The Cross and the Molotov Cocktail

[Content note: discussion and photos of lynching and other forms of brutality]  

Young protestors lighting and preparing to launch a Molotov cocktail at Ferguson police

Young protestors lighting and preparing to launch a Molotov cocktail at Ferguson police

Can you see the Imago Dei in these young men? Can you see the suffering Christ in their rage?

This morning at church, the black female preacher said aloud what many of us have been thinking: that Ferguson could have happened in our community. It could still happen in our community. Our north Minneapolis neighborhood is so much like Ferguson, it’s scary. Both communities are lower income and predominantly black. Both have overwhelmingly white police forces. Both have a history of police misconduct toward people in the community, especially lower income black men.  And if you hang around long enough, you’ll feel the rage that many blacks carry in response to long-standing injustice.

Yesterday, my neighbor broke down while we talked about the realities of police brutality toward young black men. Her hands trembled and tears showered her face. Experiencing the unique mixture of rage and sorrow that black moms know well, she described the numerous ways in which the local police have already treated her 8 year old son like an animal.

Based on data from communities all over the U.S., a recent study found that local police officers kill black men nearly two times a week. Beyond this, black men suffer from the crushing indignity of being regularly stopped and frisked, harassed by the police for simply “driving while black”, and generally assumed guilty before proven innocent.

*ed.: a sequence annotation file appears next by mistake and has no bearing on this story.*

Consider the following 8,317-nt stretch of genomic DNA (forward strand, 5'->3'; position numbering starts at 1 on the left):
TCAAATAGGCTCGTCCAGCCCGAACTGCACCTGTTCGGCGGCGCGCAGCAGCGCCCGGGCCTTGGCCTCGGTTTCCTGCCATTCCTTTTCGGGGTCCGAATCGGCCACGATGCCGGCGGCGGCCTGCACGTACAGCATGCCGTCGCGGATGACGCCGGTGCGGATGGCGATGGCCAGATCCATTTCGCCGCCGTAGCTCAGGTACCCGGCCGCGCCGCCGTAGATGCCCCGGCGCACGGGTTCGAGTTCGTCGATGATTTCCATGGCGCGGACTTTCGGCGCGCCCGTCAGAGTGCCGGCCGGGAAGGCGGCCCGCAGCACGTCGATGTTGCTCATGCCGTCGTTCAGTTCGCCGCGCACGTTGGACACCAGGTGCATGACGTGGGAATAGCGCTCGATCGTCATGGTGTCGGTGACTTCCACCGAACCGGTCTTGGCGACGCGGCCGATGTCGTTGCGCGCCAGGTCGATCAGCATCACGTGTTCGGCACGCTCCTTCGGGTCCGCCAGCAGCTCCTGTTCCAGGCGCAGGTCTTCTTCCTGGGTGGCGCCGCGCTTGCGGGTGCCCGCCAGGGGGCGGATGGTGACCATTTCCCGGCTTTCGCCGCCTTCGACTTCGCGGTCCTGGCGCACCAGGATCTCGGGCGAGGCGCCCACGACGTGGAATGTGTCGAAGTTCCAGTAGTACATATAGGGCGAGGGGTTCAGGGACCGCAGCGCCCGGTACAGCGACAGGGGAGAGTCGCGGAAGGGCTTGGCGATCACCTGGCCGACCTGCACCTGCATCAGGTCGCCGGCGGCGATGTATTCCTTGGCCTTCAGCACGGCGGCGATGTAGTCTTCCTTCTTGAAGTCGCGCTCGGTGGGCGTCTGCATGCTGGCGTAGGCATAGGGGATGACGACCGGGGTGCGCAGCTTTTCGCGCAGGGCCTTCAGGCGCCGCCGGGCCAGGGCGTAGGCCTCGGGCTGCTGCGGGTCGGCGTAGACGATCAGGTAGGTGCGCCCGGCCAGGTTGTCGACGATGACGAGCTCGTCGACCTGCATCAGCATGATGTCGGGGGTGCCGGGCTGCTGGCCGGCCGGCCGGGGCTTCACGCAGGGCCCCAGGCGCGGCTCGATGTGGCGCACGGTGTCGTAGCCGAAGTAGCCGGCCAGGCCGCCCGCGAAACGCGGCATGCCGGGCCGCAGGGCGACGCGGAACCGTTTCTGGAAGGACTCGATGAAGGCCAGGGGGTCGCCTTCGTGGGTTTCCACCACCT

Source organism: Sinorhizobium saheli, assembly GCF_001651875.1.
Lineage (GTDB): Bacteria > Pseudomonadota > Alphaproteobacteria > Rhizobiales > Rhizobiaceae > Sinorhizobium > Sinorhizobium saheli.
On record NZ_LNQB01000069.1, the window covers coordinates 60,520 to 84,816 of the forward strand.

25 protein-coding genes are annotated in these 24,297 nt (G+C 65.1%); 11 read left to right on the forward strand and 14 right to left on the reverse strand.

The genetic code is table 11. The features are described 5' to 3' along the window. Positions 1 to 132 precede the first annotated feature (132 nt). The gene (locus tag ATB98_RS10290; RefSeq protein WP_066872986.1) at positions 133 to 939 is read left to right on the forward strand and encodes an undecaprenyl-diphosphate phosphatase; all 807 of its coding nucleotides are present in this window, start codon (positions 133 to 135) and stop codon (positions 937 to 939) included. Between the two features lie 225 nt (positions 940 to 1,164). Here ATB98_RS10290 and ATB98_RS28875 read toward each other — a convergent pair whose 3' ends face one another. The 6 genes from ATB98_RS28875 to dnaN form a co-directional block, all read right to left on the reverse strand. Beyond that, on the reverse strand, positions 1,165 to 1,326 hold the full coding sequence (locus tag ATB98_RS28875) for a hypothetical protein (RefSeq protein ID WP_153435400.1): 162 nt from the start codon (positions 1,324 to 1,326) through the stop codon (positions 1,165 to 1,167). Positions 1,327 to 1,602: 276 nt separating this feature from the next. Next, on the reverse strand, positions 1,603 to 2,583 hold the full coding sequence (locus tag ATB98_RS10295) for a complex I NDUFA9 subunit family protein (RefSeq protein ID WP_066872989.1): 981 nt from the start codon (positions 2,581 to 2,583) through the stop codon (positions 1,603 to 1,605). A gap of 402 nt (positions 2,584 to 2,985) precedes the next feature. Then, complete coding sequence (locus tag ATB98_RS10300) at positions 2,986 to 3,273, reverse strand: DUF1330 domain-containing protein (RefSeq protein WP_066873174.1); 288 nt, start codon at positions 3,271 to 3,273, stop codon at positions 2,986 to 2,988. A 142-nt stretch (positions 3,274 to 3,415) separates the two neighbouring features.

Describing the way black men were treated during the lynching era (1880s -1960s), historian Joel Williamson wrote, “Their blackness alone was license enough to line them up against walls, to menace them with guns, to search them roughly, beat them, and rob them of every vestige of dignity.”[i]

Williamson might as well have been writing about the way black men are treated in 2014. The present-day experience of black men is not much different that the experience of black men who lived and died during the lynching era.

THE CROSS AND THE LYNCHING TREE

To those who are willing to receive it, black thinkers and artists have already provided the imagery needed to see the suffering Jesus on the lynching tree.  Poet Countee Cullen wrote Christ Recrucified in 1922:

The South is crucifying Christ again

By all the laws of ancient rote and rule…

Christ's awful wrong is that he's dark of hue,

The sin for which no blamelessness atones…

And while he burns, good men, and women too,

Shout, battling for black and brittle bones.

1930 Lynching of two African-American men, Thomas Shipp and Abram Smith, in Marion, IN.

1930 Lynching of two African-American men, Thomas Shipp and Abram Smith, in Marion, IN.

Theologian James Cone notes that by seeing the suffering Christ on the lynching tree, lynching-era blacks experienced the presence of God in the midst of unbearable suffering. “In the mystery of God’s revelation, black Christians believed that just knowing that Jesus went through an experience of suffering in a manner similar to theirs gave them faith that God was with them, even in suffering on lynching trees, just as God was present with Jesus in suffering on the cross.”[ii]